Authoritarianism and media in Algeria

While Algerian print media was liberalised with the introduction of private ownership in a reform package in 1989, ownership of audio-visual media (TV and radio), which constituted the largest sector of media consumption in Algeria, had remained a monopoly of the state over two decades.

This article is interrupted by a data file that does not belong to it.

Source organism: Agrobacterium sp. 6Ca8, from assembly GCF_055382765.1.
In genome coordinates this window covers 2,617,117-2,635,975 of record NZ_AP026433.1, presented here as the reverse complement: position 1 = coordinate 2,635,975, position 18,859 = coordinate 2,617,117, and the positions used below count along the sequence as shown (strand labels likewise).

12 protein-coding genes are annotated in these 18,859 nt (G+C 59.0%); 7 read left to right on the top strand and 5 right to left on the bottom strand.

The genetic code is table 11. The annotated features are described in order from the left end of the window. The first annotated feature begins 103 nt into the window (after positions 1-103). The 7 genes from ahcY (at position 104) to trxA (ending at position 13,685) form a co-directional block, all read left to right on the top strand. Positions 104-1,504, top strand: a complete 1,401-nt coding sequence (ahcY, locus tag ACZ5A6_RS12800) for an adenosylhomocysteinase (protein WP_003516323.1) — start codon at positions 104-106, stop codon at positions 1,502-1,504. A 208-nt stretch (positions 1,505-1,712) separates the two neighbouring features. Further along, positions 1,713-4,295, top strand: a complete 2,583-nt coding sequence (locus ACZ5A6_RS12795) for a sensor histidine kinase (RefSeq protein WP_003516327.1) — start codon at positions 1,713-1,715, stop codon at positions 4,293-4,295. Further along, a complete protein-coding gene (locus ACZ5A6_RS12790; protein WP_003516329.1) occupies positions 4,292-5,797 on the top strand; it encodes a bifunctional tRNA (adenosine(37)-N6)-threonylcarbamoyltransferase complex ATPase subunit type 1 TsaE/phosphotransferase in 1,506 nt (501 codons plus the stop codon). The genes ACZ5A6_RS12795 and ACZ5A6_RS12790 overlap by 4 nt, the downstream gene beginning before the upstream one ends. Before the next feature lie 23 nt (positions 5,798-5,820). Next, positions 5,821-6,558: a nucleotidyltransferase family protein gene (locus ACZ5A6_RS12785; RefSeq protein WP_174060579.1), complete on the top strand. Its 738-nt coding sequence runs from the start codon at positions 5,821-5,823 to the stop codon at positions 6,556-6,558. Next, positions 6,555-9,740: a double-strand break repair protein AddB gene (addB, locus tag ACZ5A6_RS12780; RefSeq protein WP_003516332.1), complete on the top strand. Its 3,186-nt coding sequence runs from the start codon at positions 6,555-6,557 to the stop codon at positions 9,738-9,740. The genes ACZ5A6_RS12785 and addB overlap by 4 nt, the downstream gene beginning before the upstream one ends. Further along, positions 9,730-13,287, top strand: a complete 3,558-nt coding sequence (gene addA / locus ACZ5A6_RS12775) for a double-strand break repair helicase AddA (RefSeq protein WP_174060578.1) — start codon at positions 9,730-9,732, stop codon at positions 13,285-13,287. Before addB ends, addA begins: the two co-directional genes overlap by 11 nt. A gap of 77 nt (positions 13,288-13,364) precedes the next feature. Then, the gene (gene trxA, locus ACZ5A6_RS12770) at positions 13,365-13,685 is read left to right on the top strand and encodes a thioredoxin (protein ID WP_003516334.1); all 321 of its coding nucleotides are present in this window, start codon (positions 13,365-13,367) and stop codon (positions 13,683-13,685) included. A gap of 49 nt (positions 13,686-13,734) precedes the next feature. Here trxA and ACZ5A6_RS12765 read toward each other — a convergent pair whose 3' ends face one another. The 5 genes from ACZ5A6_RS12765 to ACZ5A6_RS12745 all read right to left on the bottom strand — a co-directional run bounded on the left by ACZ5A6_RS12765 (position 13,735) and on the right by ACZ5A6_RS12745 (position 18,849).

This report addresses the question of whether the initiative to reform the Algerian audio-visual media sector has the potential to influence the enduring authoritarian governance in Algeria. This report suggests on the one hand that the introduction of private ownership of TV and radio holds the potential to radically change the media sector and its ability to challenge political processes for the first time since independence in 1962, opening up the possibility that an independent politically active public can emerge as a counter-weight to the state. On the other hand, the report suggests that authoritarian governance may be so deeply rooted in three key state institutions, namely the presidency, the military and state security, all of which elude parliamentary control, that they are unlikely to be fundamentally challenged by a reform of the audio-visual sector.